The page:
We’ve grown to expect beautiful books from Ken Druse, notable for his excellent photography, and an easygoing style that makes for a good read. I enjoyed this book and, as with Ken's other works, I’ll go back to it to recollect a fact, get a jolt of visual stimulation, or just to pass the time in pleasurable reading about gardening and plants. The publication is just in time for the holiday season. The eye-catching dust jacket, with big red poppies yearning for your attention, makes it just look perfect as a Christmas or Hanukkah gift.
Planthropology is a ramble through Ken Druse’s head – a very entertaining ramble – profusely illustrated with his beautiful photographs, and rather lavishly produced. Though the book has a clear structure, it’s really a miscellany (in a good sense) full of personal reminiscences and anecdotes, intriguing plant lore, history, and an occasional dose of science.
Ken tells the stories of plants. He writes about the heroic adventures of early plant explorers, about evolution and surviving “living fossils” like the ginkgo and dawn redwood, the uses of plants through history (as food, medicine, poison), the universal patterns governing the growth and structure of plants, seashells, and other natural phenomena. But trying to list its subject matter is hopeless; it’s far too wide-ranging for easy summary.
This book will be an immediate draw for the plant lovers among us. Some readers will enjoy just turning the pages, looking at the pictures, reading the captions and maybe a bit of the text here and there. Others will read the book from cover to cover, as I did, then return, dipping into the flow of prose almost at random. You can easily drop in at any point.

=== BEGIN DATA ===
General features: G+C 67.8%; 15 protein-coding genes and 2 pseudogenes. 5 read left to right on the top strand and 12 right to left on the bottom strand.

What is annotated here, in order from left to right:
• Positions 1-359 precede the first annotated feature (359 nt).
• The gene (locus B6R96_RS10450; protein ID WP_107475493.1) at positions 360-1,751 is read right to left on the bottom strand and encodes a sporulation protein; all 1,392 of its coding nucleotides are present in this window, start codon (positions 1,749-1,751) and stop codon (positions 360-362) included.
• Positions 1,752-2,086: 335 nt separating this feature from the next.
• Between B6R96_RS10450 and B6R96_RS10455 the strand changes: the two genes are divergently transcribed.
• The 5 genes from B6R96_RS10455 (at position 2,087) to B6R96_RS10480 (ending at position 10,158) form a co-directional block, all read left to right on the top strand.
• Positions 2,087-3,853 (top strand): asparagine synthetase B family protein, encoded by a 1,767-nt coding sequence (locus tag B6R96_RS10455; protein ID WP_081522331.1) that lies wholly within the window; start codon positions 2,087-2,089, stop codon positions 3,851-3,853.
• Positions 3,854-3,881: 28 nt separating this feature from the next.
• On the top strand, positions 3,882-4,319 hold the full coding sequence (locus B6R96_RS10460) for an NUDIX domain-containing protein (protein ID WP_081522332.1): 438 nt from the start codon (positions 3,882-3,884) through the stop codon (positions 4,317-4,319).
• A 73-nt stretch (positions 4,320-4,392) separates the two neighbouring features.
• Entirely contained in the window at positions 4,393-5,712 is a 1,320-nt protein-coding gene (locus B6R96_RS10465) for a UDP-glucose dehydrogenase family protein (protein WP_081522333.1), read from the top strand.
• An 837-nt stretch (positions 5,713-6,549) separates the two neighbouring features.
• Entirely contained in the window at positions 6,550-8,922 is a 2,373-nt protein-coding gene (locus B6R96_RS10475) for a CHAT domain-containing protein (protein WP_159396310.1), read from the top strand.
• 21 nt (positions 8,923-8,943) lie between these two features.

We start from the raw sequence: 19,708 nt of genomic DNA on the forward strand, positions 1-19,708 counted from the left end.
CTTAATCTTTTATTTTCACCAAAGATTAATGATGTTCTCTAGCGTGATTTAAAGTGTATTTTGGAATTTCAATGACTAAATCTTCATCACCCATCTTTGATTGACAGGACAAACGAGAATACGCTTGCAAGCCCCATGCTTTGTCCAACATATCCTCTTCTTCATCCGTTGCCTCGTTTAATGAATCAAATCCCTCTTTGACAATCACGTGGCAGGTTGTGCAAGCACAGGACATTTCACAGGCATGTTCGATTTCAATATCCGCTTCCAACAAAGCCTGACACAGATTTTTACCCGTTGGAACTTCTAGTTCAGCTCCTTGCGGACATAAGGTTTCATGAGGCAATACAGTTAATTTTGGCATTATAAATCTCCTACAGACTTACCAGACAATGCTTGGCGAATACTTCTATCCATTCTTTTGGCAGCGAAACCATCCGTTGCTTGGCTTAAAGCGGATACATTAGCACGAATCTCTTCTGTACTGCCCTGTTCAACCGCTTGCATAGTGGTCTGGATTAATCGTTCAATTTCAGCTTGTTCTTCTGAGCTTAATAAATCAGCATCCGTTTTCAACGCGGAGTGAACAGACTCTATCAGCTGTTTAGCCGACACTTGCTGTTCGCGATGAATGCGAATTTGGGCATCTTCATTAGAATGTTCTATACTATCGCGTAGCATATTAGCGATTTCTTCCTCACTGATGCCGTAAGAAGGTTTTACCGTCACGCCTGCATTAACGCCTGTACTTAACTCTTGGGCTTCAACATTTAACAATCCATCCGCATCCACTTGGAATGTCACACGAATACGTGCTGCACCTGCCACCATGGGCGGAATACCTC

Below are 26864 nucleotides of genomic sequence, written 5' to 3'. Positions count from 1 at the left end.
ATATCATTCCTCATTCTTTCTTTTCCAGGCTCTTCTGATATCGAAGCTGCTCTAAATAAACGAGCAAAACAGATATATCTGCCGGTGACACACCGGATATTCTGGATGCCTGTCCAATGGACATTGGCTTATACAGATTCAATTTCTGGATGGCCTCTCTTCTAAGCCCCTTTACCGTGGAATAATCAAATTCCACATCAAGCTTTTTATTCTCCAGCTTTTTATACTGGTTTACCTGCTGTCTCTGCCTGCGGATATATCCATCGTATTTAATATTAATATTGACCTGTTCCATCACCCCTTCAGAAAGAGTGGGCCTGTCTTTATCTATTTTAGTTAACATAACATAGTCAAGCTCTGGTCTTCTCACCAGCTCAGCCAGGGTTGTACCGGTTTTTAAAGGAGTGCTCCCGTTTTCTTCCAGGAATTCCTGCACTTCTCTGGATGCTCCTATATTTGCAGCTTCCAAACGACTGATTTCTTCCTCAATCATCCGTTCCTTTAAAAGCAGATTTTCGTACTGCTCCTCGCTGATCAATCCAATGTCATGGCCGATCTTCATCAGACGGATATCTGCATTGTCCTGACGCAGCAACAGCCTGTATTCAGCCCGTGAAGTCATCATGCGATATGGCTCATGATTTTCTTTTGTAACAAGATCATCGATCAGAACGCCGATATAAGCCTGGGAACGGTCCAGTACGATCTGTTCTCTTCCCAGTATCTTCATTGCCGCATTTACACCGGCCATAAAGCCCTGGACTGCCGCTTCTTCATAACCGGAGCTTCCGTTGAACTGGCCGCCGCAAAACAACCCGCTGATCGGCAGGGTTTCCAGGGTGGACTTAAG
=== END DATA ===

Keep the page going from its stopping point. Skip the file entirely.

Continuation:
Although the book is structured into major sections organized around broad themes, Ken takes every opportunity to segue into diversions on particular plants, personal reminiscences, his experience growing his favorite plants, or any number of other interesting side stories. This loose structure is what makes the book so easily accessible.
Perhaps one of the greatest virtues of this book may be its clearly stated goal to capture the interest of people, especially children, who are unaware of plants. The last chapter in the book begins with a discussion of what Dr. Peter H. Raven, director of the Missouri Botanical Gardens, calls “plant blindness” – the inability to most Americans to even see plants, much less know their names or anything about them. Planthropology is full of the kind of information about plants that could delight children, that parents could use to reduce “plant blindness” in future generations of potential gardeners and, in doing that, contribute to an awareness of the natural world, and a concern for preserving it.
(photo: Clarkson Potter)